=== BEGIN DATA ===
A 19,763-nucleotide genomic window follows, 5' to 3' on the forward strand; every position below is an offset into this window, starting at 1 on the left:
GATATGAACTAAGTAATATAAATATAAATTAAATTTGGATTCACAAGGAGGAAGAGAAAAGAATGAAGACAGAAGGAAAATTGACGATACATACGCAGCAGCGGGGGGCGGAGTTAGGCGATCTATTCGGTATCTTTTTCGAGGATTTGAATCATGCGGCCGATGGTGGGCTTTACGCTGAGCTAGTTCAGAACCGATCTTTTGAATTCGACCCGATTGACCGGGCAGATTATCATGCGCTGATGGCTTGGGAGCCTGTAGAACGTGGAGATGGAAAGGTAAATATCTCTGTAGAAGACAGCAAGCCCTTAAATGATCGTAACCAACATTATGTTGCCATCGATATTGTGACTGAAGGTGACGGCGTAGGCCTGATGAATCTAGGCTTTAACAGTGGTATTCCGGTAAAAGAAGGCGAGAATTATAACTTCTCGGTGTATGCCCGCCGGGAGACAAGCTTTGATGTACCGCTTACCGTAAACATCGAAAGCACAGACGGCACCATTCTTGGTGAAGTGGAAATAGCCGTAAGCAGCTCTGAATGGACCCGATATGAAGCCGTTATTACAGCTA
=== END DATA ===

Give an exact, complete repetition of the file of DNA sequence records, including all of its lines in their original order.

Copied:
A 19,763-nucleotide genomic window follows, 5' to 3' on the forward strand; every position below is an offset into this window, starting at 1 on the left:
GATATGAACTAAGTAATATAAATATAAATTAAATTTGGATTCACAAGGAGGAAGAGAAAAGAATGAAGACAGAAGGAAAATTGACGATACATACGCAGCAGCGGGGGGCGGAGTTAGGCGATCTATTCGGTATCTTTTTCGAGGATTTGAATCATGCGGCCGATGGTGGGCTTTACGCTGAGCTAGTTCAGAACCGATCTTTTGAATTCGACCCGATTGACCGGGCAGATTATCATGCGCTGATGGCTTGGGAGCCTGTAGAACGTGGAGATGGAAAGGTAAATATCTCTGTAGAAGACAGCAAGCCCTTAAATGATCGTAACCAACATTATGTTGCCATCGATATTGTGACTGAAGGTGACGGCGTAGGCCTGATGAATCTAGGCTTTAACAGTGGTATTCCGGTAAAAGAAGGCGAGAATTATAACTTCTCGGTGTATGCCCGCCGGGAGACAAGCTTTGATGTACCGCTTACCGTAAACATCGAAAGCACAGACGGCACCATTCTTGGTGAAGTGGAAATAGCCGTAAGCAGCTCTGAATGGACCCGATATGAAGCCGTTATTACAGCTA